QRD – How many books do you produce a year & how many would you like to?

Brandon – Depends on the length & how much time you have to focus on them. We both have families & other responsibilities.

QRD – Do you think stories should be serialized or delivered as complete works?

Brandon – Both. There’s an audience for them all.

QRD – How long is it from when you start a comic until it’s printed?

Brandon – Depends. See previous question.

QRD – What do you do better with your comics now than when you first started?

Derek – Just telling the story.  I use a lot less panels & I have a good sense for page turns & reveals.

Brandon – Lettering. Most people won’t believe how much goes into the art form. As everything else in comics, there are rules.

QRD – Do you do thumbnails?

Brandon – Yes

QRD – At what size do you draw?

Brandon – Usually on the standard 11x17 blue line comic boards but sometimes I draw in a sketchbook.  If I like a particular panel I’m sketching, I’ll ink it in & scan it & cut & paste it onto the comic page via computer.

QRD – What kind of pens do you use?

Derek – Ones I steal from hotels.

Brandon – Pigma Microns

QRD – What does your workstation look like?

Derek – A laptop surrounded by totems & artifacts of power, music & coffee.

Brandon – I’ve got a standard drafting table for all my hand drawn projects & around the corner is my computer station. I have an L shaped desk which includes dual monitors, a Wacom Tablet, a relatively new desktop computer (2014) with CS3, an office copier/scanner with an 11x17 scanning bed.

QRD – At what point in the artistic process do you work digitally?

Brandon – For me, it’s after I ink the page in. I scan the page & then do any touch ups or corrections that need to be made. I also fill in the large areas digitally… with the technology we have today, I can’t see myself hand-inking a giant black area. It’s so much quicker doing it digitally. Also, I do all my lettering digitally… No more hand lettering for me. Thank you technology!

QRD – What do you think of digital comics & webcomics?

Derek – They are great ways for creators to get their work out into the universe.

Brandon – I’m not a fan. My love for the Printed book will never die!

QRD – Do you prefer working in color or black & white?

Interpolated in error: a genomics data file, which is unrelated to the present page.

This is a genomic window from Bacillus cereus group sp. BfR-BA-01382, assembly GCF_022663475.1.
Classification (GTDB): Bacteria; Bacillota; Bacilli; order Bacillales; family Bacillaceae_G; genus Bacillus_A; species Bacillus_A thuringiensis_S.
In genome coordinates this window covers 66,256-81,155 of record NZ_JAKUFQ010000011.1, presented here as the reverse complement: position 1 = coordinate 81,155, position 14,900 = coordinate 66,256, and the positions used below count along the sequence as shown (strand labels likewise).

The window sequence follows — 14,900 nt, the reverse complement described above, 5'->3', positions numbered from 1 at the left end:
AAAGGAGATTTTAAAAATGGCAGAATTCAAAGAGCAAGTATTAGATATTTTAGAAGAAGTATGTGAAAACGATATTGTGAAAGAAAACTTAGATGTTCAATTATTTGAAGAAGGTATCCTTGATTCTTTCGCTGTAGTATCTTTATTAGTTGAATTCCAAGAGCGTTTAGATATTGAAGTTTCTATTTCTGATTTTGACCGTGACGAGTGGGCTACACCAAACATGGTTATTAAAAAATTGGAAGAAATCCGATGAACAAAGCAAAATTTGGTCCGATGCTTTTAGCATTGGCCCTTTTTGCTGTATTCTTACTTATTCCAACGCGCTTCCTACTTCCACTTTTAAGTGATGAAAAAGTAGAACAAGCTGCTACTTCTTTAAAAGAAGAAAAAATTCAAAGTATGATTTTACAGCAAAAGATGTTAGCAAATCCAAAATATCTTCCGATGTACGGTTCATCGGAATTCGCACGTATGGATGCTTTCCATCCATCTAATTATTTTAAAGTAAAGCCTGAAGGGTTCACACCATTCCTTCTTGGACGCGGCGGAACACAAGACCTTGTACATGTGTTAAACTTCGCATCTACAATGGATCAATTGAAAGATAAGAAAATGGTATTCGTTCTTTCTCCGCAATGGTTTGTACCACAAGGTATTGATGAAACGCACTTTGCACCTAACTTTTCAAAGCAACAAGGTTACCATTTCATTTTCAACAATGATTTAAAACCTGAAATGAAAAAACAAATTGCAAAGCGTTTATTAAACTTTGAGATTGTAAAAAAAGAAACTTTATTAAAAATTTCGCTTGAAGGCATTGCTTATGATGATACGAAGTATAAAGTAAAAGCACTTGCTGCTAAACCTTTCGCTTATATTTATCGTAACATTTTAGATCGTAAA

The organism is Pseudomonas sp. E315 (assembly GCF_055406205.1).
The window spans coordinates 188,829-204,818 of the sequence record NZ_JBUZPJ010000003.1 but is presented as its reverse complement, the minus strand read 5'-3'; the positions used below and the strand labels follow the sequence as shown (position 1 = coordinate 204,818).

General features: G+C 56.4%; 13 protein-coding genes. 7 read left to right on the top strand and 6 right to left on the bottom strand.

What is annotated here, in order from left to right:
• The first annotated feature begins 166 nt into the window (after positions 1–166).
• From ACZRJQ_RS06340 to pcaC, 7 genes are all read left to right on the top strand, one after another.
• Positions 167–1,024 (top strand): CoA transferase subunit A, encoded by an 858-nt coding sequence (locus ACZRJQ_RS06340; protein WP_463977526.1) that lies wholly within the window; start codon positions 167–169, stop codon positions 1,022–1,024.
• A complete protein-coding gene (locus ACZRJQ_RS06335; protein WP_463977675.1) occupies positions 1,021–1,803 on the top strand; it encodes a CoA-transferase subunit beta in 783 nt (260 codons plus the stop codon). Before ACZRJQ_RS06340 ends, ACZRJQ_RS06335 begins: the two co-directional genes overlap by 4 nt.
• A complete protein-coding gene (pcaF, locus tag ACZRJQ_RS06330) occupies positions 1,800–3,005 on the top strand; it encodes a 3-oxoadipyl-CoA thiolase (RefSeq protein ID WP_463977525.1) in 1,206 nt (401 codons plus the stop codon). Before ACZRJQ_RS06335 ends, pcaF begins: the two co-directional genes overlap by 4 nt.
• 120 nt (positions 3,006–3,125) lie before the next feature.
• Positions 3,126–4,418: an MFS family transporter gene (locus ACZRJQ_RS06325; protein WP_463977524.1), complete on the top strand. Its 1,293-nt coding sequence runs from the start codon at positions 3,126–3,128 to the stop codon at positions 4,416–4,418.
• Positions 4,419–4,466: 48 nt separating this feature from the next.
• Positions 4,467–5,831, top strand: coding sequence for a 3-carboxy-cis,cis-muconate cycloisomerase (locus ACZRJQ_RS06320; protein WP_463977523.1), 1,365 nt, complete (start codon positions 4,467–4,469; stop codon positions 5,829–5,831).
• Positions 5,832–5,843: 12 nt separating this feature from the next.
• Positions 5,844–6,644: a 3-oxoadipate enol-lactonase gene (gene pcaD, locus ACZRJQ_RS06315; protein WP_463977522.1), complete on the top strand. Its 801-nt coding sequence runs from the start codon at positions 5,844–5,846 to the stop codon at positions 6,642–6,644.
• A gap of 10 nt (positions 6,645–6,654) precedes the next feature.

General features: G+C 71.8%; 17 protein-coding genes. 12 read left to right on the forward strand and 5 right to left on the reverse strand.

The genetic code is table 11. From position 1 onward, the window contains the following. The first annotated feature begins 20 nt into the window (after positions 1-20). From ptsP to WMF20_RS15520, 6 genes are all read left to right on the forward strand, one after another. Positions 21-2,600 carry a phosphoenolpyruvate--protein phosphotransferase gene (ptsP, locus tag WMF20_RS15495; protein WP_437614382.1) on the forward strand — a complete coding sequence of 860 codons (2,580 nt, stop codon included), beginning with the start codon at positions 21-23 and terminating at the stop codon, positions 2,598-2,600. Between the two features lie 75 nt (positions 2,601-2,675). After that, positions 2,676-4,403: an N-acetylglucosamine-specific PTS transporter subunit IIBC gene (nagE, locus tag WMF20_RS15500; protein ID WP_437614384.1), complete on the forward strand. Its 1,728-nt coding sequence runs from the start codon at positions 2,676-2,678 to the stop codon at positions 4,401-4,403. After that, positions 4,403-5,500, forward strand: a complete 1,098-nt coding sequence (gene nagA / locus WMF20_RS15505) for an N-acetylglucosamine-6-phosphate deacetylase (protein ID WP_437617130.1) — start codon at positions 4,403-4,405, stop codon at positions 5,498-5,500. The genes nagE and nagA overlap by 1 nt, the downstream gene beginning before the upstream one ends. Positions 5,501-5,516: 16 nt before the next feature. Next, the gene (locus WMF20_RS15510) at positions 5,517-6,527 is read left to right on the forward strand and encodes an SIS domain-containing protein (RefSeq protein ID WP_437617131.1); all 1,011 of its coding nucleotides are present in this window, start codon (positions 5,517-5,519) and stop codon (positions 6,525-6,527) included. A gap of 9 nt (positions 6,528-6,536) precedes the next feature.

Brandon – I like to work in B/W, but I totally love to see my work colored. It really brings it to another dimension.

QRD – How many different people should work on a comic & what should their jobs be?

Brandon – Depends. There is no “required” amount for producing a comic. If you can do it all yourself, then do it! If you feel more comfortable just penciling, then find yourself an inker. There is no right amount of people. Just make comics.

QRD – How do you find collaborators?

Derek – Indentured servitude.

Brandon – Word of mouth, social media.

QRD – How tight do you think a script should be as far as telling the artist what to draw?

Derek – As tight as it needs to be to convey the vision, but with enough breathing room so the artist can interpret that vision in their own way & with their own voice.

Brandon – It’s up to the relationship of the writer & artist. If the writer wants a particular thing drawn a certain way, then make it tight. If the writer wants the artist to just “go with it“ then make it loose. I’ve worked with scripts that have been both.

QRD – Do you think it’s important to have a full story arc completely written before starting to draw?

Brandon – No. Just as long as the first couple pages are done & set in stone… then feel free to tinker with the rest of the story until you get it right. It takes considerably longer for an artist to produce pages than the writer. So as long as the writer can stay ahead of the artist, there is no need to have the story arc completed before illustrating begins.